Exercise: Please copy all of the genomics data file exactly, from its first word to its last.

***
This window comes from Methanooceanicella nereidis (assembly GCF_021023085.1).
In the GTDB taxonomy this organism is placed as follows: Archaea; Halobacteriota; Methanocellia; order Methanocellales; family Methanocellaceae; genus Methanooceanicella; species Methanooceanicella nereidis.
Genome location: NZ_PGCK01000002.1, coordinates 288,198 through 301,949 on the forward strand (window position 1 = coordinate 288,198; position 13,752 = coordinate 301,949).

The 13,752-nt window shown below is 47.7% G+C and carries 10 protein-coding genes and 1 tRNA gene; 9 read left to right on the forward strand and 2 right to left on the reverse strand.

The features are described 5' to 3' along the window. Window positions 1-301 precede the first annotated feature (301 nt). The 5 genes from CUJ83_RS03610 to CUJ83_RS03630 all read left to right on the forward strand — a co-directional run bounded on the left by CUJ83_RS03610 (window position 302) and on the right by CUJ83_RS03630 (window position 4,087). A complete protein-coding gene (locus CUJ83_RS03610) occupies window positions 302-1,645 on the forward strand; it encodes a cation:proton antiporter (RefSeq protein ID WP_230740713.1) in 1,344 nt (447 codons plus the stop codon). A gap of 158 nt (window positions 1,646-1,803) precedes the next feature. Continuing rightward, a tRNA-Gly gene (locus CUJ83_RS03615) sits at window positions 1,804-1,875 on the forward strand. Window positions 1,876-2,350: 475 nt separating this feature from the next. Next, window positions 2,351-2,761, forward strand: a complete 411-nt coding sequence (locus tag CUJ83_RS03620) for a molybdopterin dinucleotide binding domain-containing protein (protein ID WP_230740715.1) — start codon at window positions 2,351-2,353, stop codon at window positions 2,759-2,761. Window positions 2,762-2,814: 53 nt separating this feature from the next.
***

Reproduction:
This window comes from Methanooceanicella nereidis (assembly GCF_021023085.1).
In the GTDB taxonomy this organism is placed as follows: Archaea; Halobacteriota; Methanocellia; order Methanocellales; family Methanocellaceae; genus Methanooceanicella; species Methanooceanicella nereidis.
Genome location: NZ_PGCK01000002.1, coordinates 288,198 through 301,949 on the forward strand (window position 1 = coordinate 288,198; position 13,752 = coordinate 301,949).

The 13,752-nt window shown below is 47.7% G+C and carries 10 protein-coding genes and 1 tRNA gene; 9 read left to right on the forward strand and 2 right to left on the reverse strand.

The features are described 5' to 3' along the window. Window positions 1-301 precede the first annotated feature (301 nt). The 5 genes from CUJ83_RS03610 to CUJ83_RS03630 all read left to right on the forward strand — a co-directional run bounded on the left by CUJ83_RS03610 (window position 302) and on the right by CUJ83_RS03630 (window position 4,087). A complete protein-coding gene (locus CUJ83_RS03610) occupies window positions 302-1,645 on the forward strand; it encodes a cation:proton antiporter (RefSeq protein ID WP_230740713.1) in 1,344 nt (447 codons plus the stop codon). A gap of 158 nt (window positions 1,646-1,803) precedes the next feature. Continuing rightward, a tRNA-Gly gene (locus CUJ83_RS03615) sits at window positions 1,804-1,875 on the forward strand. Window positions 1,876-2,350: 475 nt separating this feature from the next. Next, window positions 2,351-2,761, forward strand: a complete 411-nt coding sequence (locus tag CUJ83_RS03620) for a molybdopterin dinucleotide binding domain-containing protein (protein ID WP_230740715.1) — start codon at window positions 2,351-2,353, stop codon at window positions 2,759-2,761. Window positions 2,762-2,814: 53 nt separating this feature from the next.